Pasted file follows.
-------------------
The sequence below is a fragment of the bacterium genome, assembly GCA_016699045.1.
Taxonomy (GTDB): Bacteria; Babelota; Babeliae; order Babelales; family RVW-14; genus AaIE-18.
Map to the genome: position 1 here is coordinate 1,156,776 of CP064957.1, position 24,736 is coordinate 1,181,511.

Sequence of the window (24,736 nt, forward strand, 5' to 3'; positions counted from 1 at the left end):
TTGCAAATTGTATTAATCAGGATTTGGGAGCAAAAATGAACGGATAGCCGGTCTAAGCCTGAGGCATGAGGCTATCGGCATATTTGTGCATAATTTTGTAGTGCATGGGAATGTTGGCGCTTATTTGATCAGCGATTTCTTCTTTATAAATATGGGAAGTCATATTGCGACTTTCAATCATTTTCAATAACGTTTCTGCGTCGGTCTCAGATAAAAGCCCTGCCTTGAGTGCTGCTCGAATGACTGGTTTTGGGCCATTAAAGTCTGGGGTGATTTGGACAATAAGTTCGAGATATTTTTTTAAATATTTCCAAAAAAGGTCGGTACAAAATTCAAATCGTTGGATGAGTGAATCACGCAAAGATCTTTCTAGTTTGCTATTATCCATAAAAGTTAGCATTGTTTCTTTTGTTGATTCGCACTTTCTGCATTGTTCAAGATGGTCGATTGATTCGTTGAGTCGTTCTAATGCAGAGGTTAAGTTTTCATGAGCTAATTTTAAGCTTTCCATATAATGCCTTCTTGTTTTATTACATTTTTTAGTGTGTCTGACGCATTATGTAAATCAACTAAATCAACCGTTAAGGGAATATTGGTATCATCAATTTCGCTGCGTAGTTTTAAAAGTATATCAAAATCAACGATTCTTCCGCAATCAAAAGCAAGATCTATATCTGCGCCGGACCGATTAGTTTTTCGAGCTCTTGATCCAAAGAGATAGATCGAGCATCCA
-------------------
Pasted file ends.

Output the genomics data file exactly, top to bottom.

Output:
The sequence below is a fragment of the bacterium genome, assembly GCA_016699045.1.
Taxonomy (GTDB): Bacteria; Babelota; Babeliae; order Babelales; family RVW-14; genus AaIE-18.
Map to the genome: position 1 here is coordinate 1,156,776 of CP064957.1, position 24,736 is coordinate 1,181,511.

Sequence of the window (24,736 nt, forward strand, 5' to 3'; positions counted from 1 at the left end):
TTGCAAATTGTATTAATCAGGATTTGGGAGCAAAAATGAACGGATAGCCGGTCTAAGCCTGAGGCATGAGGCTATCGGCATATTTGTGCATAATTTTGTAGTGCATGGGAATGTTGGCGCTTATTTGATCAGCGATTTCTTCTTTATAAATATGGGAAGTCATATTGCGACTTTCAATCATTTTCAATAACGTTTCTGCGTCGGTCTCAGATAAAAGCCCTGCCTTGAGTGCTGCTCGAATGACTGGTTTTGGGCCATTAAAGTCTGGGGTGATTTGGACAATAAGTTCGAGATATTTTTTTAAATATTTCCAAAAAAGGTCGGTACAAAATTCAAATCGTTGGATGAGTGAATCACGCAAAGATCTTTCTAGTTTGCTATTATCCATAAAAGTTAGCATTGTTTCTTTTGTTGATTCGCACTTTCTGCATTGTTCAAGATGGTCGATTGATTCGTTGAGTCGTTCTAATGCAGAGGTTAAGTTTTCATGAGCTAATTTTAAGCTTTCCATATAATGCCTTCTTGTTTTATTACATTTTTTAGTGTGTCTGACGCATTATGTAAATCAACTAAATCAACCGTTAAGGGAATATTGGTATCATCAATTTCGCTGCGTAGTTTTAAAAGTATATCAAAATCAACGATTCTTCCGCAATCAAAAGCAAGATCTATATCTGCGCCGGACCGATTAGTTTTTCGAGCTCTTGATCCAAAGAGATAGATCGAGCATCCA